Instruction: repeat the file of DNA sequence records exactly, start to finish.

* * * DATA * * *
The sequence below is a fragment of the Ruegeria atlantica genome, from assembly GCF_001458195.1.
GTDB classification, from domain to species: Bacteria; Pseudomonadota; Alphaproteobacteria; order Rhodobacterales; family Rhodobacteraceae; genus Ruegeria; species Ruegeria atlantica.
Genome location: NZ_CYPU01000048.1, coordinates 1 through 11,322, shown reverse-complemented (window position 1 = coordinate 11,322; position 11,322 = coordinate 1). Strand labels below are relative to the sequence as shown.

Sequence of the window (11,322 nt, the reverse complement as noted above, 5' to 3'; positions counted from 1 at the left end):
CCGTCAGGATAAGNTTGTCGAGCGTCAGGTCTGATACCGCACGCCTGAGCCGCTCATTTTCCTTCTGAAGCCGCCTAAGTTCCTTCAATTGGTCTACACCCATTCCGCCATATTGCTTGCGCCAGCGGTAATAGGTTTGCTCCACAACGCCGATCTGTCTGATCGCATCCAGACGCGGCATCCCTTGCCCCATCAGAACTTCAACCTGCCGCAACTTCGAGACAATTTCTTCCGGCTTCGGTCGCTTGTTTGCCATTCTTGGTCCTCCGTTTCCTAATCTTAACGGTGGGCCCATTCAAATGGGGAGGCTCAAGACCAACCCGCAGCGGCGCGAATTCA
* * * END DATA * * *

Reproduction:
The sequence below is a fragment of the Ruegeria atlantica genome, from assembly GCF_001458195.1.
GTDB classification, from domain to species: Bacteria; Pseudomonadota; Alphaproteobacteria; order Rhodobacterales; family Rhodobacteraceae; genus Ruegeria; species Ruegeria atlantica.
Genome location: NZ_CYPU01000048.1, coordinates 1 through 11,322, shown reverse-complemented (window position 1 = coordinate 11,322; position 11,322 = coordinate 1). Strand labels below are relative to the sequence as shown.

Sequence of the window (11,322 nt, the reverse complement as noted above, 5' to 3'; positions counted from 1 at the left end):
CCGTCAGGATAAGNTTGTCGAGCGTCAGGTCTGATACCGCACGCCTGAGCCGCTCATTTTCCTTCTGAAGCCGCCTAAGTTCCTTCAATTGGTCTACACCCATTCCGCCATATTGCTTGCGCCAGCGGTAATAGGTTTGCTCCACAACGCCGATCTGTCTGATCGCATCCAGACGCGGCATCCCTTGCCCCATCAGAACTTCAACCTGCCGCAACTTCGAGACAATTTCTTCCGGCTTCGGTCGCTTGTTTGCCATTCTTGGTCCTCCGTTTCCTAATCTTAACGGTGGGCCCATTCAAATGGGGAGGCTCAAGACCAACCCGCAGCGGCGCGAATTCA